Being a monster isn't all frightening villagers and sucking blood. Monsters have their trials, too. Poor Frankenstein's cupboard is bare,… Wolfman is in need of some household help, and it's best not to get started on Dracula’s hygiene issues. What could be scarier? Nineteen hilarious poems delve into the secret lives of the Creature from the Black Lagoon, Bigfoot, Godzilla, and others. In a range of styles that pay homage to everyone from Charles Schulz to John James Audubon, the monstrously talented Adam Rex uncovers horrific--and clever--truths you won't want to miss.
Par Jonathan Swift. 1996
Treasury of five shorter works by the author of Gulliver's Travels offers ample evidence of the great satirist's inspired lampoonery.… Title piece plus The Battle of the Books, A Meditation Upon a Broom-Stick, A Discourse Concerning the Mechanical Operation of the Spirit and The Abolishing of Christianity in England.
Par Lola Stvil. 2016
Fifteen-year-old Shay Summers is trying to cope with the death of her father, being overweight, and threats from a girl… bully in school. <P><P>When she falls in love with Blake, a mysterious boy online, insecure Shay doesn't want to tell him who she is. <P><P>But with the help of her two best friends, as well as an assist by Kermit and Miss Piggy, ultimately Shay and Blake's love prevails. <P><P>Girls Like Me is a fun and fresh poetic take on teen angst, social media and online anonymity, and high school romance.
Par Mark Todd. 2014
"Talk about your meals on wheels!" A convoy of comic food trucks is heading your way, serving up a mouthful… of good eats with a side of humor and verse. They've got everything from french fries to falafel. You can sample sushi. Build a burger. Eat an empanada! There's a food truck flavor to satisfy every appetite in this comically illustrated picture book with rhyming text. A fun and informative homage to tasty treats and transportation. Additional fun facts on food history and nutrition are also peppered throughout the book.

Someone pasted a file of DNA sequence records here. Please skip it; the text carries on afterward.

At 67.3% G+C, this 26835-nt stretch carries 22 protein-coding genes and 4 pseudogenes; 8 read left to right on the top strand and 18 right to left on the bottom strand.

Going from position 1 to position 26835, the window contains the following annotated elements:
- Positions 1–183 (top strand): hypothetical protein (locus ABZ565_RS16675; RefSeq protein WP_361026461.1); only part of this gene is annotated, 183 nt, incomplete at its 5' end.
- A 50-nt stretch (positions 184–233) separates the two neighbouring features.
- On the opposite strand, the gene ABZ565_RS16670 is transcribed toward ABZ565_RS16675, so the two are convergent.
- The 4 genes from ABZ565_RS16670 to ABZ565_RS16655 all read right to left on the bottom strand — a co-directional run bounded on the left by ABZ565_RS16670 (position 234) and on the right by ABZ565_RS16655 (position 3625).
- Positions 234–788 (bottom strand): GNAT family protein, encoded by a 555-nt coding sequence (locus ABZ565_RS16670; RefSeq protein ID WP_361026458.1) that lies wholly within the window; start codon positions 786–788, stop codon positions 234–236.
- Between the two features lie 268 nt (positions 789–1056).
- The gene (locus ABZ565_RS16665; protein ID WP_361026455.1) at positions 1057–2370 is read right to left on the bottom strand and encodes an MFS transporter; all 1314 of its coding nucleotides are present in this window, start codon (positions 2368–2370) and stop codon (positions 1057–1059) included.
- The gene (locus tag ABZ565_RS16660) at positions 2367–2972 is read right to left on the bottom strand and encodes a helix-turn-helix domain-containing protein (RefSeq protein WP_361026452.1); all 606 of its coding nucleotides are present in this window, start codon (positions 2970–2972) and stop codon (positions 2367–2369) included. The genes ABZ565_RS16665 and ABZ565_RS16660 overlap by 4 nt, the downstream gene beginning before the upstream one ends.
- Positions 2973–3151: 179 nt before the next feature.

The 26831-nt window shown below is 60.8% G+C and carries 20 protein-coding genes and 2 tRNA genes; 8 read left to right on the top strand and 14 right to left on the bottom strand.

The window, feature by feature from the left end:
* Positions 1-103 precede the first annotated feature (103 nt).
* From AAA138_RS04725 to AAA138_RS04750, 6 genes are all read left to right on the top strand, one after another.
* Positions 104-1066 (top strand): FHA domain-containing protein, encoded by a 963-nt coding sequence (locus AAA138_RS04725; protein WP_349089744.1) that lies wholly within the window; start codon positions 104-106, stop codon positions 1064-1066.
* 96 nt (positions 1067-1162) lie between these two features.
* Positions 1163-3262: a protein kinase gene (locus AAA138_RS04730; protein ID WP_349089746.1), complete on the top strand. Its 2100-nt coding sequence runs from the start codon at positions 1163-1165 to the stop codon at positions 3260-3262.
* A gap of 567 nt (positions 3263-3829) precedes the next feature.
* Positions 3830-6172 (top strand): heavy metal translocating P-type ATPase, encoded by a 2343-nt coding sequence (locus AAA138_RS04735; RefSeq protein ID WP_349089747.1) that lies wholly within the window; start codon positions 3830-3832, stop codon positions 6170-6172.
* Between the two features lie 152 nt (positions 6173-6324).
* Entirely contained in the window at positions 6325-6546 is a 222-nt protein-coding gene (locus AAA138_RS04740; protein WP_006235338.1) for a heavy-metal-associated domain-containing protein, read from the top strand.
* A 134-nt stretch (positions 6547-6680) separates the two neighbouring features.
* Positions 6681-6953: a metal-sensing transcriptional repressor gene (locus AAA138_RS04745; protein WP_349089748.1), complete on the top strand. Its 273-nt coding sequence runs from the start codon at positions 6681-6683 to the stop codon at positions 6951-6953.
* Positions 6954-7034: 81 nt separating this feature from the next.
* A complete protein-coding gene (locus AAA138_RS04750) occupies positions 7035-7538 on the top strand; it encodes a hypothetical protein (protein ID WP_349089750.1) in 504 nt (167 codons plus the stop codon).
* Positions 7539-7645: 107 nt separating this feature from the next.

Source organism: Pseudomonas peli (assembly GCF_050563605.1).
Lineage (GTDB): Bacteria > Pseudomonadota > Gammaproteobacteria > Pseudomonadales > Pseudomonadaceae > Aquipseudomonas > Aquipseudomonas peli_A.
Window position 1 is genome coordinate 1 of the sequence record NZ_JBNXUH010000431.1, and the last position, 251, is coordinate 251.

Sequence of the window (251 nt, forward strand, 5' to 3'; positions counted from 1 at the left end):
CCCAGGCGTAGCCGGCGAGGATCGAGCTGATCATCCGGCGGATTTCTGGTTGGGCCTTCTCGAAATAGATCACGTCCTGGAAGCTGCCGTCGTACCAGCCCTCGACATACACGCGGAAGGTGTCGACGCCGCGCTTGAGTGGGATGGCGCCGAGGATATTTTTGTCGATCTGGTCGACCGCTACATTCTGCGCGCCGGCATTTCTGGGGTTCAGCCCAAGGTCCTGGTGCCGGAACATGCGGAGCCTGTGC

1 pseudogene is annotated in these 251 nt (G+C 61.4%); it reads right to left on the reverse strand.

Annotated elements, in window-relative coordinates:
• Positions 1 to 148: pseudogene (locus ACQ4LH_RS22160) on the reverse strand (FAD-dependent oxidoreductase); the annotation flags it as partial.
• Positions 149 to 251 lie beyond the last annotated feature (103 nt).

Par G. K. Chesterton. 1995
Like much of G. K. Chesterton's fiction, The Ball and the Cross is both witty and profound, cloaking serious religious… and philosophical inquiry in sparkling humor and whimsy. Serialized in the British publication The Commonwealth in 1905-06, Chesterton's second novel first appeared in book form in America in 1909, delighting and challenging readers with its heady mixture of fantasy, farce, and theology. The plot of The Ball and the Cross chronicles a hot dispute between two Scotsmen, one a devout but naive Roman Catholic, the other a zealous but naive atheist. Their fanatically held opinions--leading to a duel that is proposed but never fought--inspire a host of comic adventures whose allegorical levels vigorously explore the debate between theism and atheism. Martin Gardner's superb introduction to The Ball and the Cross reveals the real-life debate between Chesterton and a famous atheist that provided inspiration for the story, and it explores some of the novel's possible allegorical meanings. Appraising the book's many intriguing philosophical qualities, Mr. Gardner alerts readers as well to the pleasures of its "colorful style . . . amusing puns and clever paradoxes . . . and the humor and melodrama of its crazy plot."